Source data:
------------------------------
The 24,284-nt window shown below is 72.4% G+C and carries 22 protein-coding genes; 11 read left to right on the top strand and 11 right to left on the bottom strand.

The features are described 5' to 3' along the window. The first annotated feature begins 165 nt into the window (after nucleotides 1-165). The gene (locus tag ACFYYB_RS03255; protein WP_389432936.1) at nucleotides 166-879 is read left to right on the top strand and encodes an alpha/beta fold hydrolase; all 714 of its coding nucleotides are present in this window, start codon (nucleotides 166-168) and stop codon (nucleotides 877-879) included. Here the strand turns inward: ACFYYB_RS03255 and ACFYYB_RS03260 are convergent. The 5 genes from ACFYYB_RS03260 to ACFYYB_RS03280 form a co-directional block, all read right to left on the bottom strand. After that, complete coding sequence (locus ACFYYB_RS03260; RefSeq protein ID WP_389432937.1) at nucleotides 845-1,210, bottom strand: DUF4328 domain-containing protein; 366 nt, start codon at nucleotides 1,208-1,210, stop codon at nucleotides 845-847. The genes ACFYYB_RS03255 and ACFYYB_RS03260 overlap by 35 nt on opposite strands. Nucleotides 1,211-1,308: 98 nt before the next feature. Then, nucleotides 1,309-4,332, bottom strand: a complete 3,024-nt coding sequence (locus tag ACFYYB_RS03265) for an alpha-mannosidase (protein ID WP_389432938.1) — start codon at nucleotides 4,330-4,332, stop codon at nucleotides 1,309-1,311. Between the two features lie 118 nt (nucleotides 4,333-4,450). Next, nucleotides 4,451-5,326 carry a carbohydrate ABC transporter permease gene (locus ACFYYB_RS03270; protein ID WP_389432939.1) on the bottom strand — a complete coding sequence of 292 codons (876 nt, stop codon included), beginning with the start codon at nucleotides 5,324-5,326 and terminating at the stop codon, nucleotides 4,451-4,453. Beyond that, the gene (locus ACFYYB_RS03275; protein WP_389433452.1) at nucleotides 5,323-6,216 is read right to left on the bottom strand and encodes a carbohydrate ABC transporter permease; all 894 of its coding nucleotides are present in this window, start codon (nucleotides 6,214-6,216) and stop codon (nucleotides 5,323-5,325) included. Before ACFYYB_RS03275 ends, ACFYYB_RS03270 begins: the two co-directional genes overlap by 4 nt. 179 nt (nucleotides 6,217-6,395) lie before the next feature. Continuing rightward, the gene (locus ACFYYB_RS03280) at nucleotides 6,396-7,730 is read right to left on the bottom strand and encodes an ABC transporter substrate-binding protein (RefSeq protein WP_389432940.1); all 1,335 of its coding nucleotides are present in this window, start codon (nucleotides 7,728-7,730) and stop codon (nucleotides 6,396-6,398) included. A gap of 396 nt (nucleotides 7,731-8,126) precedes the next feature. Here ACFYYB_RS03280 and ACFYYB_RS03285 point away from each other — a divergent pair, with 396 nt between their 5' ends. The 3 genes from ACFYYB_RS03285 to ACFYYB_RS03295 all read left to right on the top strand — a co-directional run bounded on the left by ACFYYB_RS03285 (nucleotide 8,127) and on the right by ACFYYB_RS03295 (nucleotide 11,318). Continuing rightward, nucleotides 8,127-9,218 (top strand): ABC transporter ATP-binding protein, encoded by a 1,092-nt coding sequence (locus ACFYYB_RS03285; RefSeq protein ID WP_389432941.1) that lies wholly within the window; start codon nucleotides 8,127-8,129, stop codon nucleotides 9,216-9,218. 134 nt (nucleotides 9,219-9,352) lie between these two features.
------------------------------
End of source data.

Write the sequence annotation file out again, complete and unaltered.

The 24,284-nt window shown below is 72.4% G+C and carries 22 protein-coding genes; 11 read left to right on the top strand and 11 right to left on the bottom strand.

The features are described 5' to 3' along the window. The first annotated feature begins 165 nt into the window (after nucleotides 1-165). The gene (locus tag ACFYYB_RS03255; protein WP_389432936.1) at nucleotides 166-879 is read left to right on the top strand and encodes an alpha/beta fold hydrolase; all 714 of its coding nucleotides are present in this window, start codon (nucleotides 166-168) and stop codon (nucleotides 877-879) included. Here the strand turns inward: ACFYYB_RS03255 and ACFYYB_RS03260 are convergent. The 5 genes from ACFYYB_RS03260 to ACFYYB_RS03280 form a co-directional block, all read right to left on the bottom strand. After that, complete coding sequence (locus ACFYYB_RS03260; RefSeq protein ID WP_389432937.1) at nucleotides 845-1,210, bottom strand: DUF4328 domain-containing protein; 366 nt, start codon at nucleotides 1,208-1,210, stop codon at nucleotides 845-847. The genes ACFYYB_RS03255 and ACFYYB_RS03260 overlap by 35 nt on opposite strands. Nucleotides 1,211-1,308: 98 nt before the next feature. Then, nucleotides 1,309-4,332, bottom strand: a complete 3,024-nt coding sequence (locus tag ACFYYB_RS03265) for an alpha-mannosidase (protein ID WP_389432938.1) — start codon at nucleotides 4,330-4,332, stop codon at nucleotides 1,309-1,311. Between the two features lie 118 nt (nucleotides 4,333-4,450). Next, nucleotides 4,451-5,326 carry a carbohydrate ABC transporter permease gene (locus ACFYYB_RS03270; protein ID WP_389432939.1) on the bottom strand — a complete coding sequence of 292 codons (876 nt, stop codon included), beginning with the start codon at nucleotides 5,324-5,326 and terminating at the stop codon, nucleotides 4,451-4,453. Beyond that, the gene (locus ACFYYB_RS03275; protein WP_389433452.1) at nucleotides 5,323-6,216 is read right to left on the bottom strand and encodes a carbohydrate ABC transporter permease; all 894 of its coding nucleotides are present in this window, start codon (nucleotides 6,214-6,216) and stop codon (nucleotides 5,323-5,325) included. Before ACFYYB_RS03275 ends, ACFYYB_RS03270 begins: the two co-directional genes overlap by 4 nt. 179 nt (nucleotides 6,217-6,395) lie before the next feature. Continuing rightward, the gene (locus ACFYYB_RS03280) at nucleotides 6,396-7,730 is read right to left on the bottom strand and encodes an ABC transporter substrate-binding protein (RefSeq protein WP_389432940.1); all 1,335 of its coding nucleotides are present in this window, start codon (nucleotides 7,728-7,730) and stop codon (nucleotides 6,396-6,398) included. A gap of 396 nt (nucleotides 7,731-8,126) precedes the next feature. Here ACFYYB_RS03280 and ACFYYB_RS03285 point away from each other — a divergent pair, with 396 nt between their 5' ends. The 3 genes from ACFYYB_RS03285 to ACFYYB_RS03295 all read left to right on the top strand — a co-directional run bounded on the left by ACFYYB_RS03285 (nucleotide 8,127) and on the right by ACFYYB_RS03295 (nucleotide 11,318). Continuing rightward, nucleotides 8,127-9,218 (top strand): ABC transporter ATP-binding protein, encoded by a 1,092-nt coding sequence (locus ACFYYB_RS03285; RefSeq protein ID WP_389432941.1) that lies wholly within the window; start codon nucleotides 8,127-8,129, stop codon nucleotides 9,216-9,218. 134 nt (nucleotides 9,219-9,352) lie between these two features.